You just said, sir, that you drank on weekdays. That’s all I was looking for—

AMY KLOBUCHAR:

You're saying there’s never been a case where you drank so much that you didn’t remember what happened the night before, or part of what happened?

BRETT KAVANAUGH:

You’re asking about, yeah, blackout—I don’t know—have you?

AMY KLOBUCHAR:

Could you answer the question, Judge? I just—so you—that’s not happened? Is that your answer?

BRETT KAVANAUGH:

Yeah, and I’m curious if you have?

AMY KLOBUCHAR:

I have no drinking problem, Judge.

BRETT KAVANAUGH:

Nor do I!

AMY KLOBUCHAR:

OK, thank you.

CHUCK GRASSLEY:

Sen. Graham—

NARRATOR:

On the Republican side, Lindsey Graham led the fight.

LINDSEY GRAHAM:

This is the most unethical sham since I’ve been in politics. Boy, you all want power. God, I hope you never get it. I hope the American people can see through this sham.

God, I hate to say it, because these have been my friends, but let me tell you, when it comes to this—you’re looking for a fair process? You came to the wrong town at the wrong time, my friend. This is not a job interview; this is hell.

This is going to destroy the ability of good people to come forward because of this crap. Your high school yearbook!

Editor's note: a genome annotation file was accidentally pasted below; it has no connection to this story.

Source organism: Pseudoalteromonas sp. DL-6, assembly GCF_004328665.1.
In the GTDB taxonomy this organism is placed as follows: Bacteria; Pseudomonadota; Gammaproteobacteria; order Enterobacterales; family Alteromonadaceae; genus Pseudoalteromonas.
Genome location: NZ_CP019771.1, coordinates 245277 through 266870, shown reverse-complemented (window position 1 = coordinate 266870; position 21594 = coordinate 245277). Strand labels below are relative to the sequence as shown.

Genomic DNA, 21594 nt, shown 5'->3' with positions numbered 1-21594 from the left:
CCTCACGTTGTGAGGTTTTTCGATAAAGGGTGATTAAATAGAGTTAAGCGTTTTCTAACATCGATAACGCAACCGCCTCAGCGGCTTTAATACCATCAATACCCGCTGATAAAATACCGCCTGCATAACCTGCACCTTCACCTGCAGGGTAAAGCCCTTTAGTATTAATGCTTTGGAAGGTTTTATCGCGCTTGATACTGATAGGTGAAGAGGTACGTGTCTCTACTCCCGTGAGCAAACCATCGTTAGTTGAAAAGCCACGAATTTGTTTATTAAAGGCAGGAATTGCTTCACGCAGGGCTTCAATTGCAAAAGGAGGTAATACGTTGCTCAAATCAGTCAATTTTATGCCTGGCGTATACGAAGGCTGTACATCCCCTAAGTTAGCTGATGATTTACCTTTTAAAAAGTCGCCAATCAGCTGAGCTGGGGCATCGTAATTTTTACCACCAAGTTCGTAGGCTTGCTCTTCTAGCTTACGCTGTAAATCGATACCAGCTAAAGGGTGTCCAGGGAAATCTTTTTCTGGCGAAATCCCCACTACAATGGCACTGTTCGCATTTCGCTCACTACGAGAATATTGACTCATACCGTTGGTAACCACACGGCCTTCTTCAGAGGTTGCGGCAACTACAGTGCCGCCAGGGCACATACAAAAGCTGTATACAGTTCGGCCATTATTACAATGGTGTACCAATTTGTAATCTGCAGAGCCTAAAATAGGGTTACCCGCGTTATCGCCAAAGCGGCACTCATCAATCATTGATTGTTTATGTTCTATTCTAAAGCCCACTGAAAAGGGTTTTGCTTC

PETER BAKER:

It serves to rally Republicans and make it an "us versus them" kind of issue. And if it’s an "us versus them" kind of issue, when you have the majority, that’s what you want.

SENATE PRESIDENT:

The clerk will call the roll.

SENATE CLERK:

Mr. Cruz; Mrs. Ernst; Mr. Flake; Mr. Gardner; Ms. Duckworth—

NARRATOR:

With McConnell’s Republicans almost entirely in line—

SENATE CLERK:

Mr. Toomey—

NARRATOR:

Brett Kavanaugh was confirmed.

SENATE CLERK:

Mr. Udall—

FRANK LUNTZ:

Our friends in the United States Senate, on both sides, created that environment.

SENATE CLERK:

Mr. Warner—

FRANK LUNTZ:

And now we have to live with it.

SENATE CLERK:

Ms. Warren—

FRANK LUNTZ:

And the problem is, we can’t.

SENATE CLERK:

Mr. Whitehouse—

FRANK LUNTZ:

And the biggest tragedy is that we are now hopelessly divided on the last thing that used to unite us, which is our judicial system. Now there’s nothing that pulls us together. Nothing.

NARRATOR:

Kavanaugh, Gorsuch, Thomas, Alito, Roberts; the Federalist Society and Mitch McConnell now dominate the Supreme Court.

ED O’KEEFE:

You talk about the Warren Court or the Burger Court or the Roberts Court. We’re living in the era of the McConnell Court now because he did what he did. And it very well could be the McConnell Court for several decades to come.

FEMALE NEWSREADER:

Clarence Thomas doesn’t want to serve on the high court anymore—

MALE NEWSREADER:

Clarence Thomas comfortable retiring now, and there’s a couple other—

MALE NEWSREADER:

Surgeons today removed two malignant nodules from Supreme Court Justice Ruth Bader Ginsburg’s left lung—

FEMALE NEWSREADER:

The 85-year-old is said to have fractured three ribs—

MALE NEWSREADER:

RBG’s health has become the subject of much attention in recent years—